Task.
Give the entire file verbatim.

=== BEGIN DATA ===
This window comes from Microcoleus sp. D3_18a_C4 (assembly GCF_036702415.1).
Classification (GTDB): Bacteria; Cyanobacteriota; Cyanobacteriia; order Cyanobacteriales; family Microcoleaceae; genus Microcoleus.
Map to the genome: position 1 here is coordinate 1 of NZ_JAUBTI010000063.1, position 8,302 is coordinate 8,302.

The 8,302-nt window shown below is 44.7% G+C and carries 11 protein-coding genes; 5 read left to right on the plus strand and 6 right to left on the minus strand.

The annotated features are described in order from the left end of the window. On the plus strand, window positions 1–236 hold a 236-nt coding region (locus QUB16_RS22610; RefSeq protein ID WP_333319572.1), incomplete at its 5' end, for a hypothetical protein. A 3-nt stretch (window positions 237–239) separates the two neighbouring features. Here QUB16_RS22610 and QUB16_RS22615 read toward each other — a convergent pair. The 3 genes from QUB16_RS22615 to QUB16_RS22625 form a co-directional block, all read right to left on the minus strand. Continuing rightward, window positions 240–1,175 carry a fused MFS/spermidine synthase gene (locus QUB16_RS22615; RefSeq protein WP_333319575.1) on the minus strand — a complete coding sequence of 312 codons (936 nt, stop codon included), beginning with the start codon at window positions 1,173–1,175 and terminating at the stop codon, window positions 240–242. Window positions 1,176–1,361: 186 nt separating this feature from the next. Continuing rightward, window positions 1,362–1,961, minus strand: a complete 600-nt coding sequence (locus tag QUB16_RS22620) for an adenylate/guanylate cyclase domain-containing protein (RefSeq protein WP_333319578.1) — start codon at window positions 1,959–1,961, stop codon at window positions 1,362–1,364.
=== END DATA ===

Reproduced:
This window comes from Microcoleus sp. D3_18a_C4 (assembly GCF_036702415.1).
Classification (GTDB): Bacteria; Cyanobacteriota; Cyanobacteriia; order Cyanobacteriales; family Microcoleaceae; genus Microcoleus.
Map to the genome: position 1 here is coordinate 1 of NZ_JAUBTI010000063.1, position 8,302 is coordinate 8,302.

The 8,302-nt window shown below is 44.7% G+C and carries 11 protein-coding genes; 5 read left to right on the plus strand and 6 right to left on the minus strand.

The annotated features are described in order from the left end of the window. On the plus strand, window positions 1–236 hold a 236-nt coding region (locus QUB16_RS22610; RefSeq protein ID WP_333319572.1), incomplete at its 5' end, for a hypothetical protein. A 3-nt stretch (window positions 237–239) separates the two neighbouring features. Here QUB16_RS22610 and QUB16_RS22615 read toward each other — a convergent pair. The 3 genes from QUB16_RS22615 to QUB16_RS22625 form a co-directional block, all read right to left on the minus strand. Continuing rightward, window positions 240–1,175 carry a fused MFS/spermidine synthase gene (locus QUB16_RS22615; RefSeq protein WP_333319575.1) on the minus strand — a complete coding sequence of 312 codons (936 nt, stop codon included), beginning with the start codon at window positions 1,173–1,175 and terminating at the stop codon, window positions 240–242. Window positions 1,176–1,361: 186 nt separating this feature from the next. Continuing rightward, window positions 1,362–1,961, minus strand: a complete 600-nt coding sequence (locus tag QUB16_RS22620) for an adenylate/guanylate cyclase domain-containing protein (RefSeq protein WP_333319578.1) — start codon at window positions 1,959–1,961, stop codon at window positions 1,362–1,364.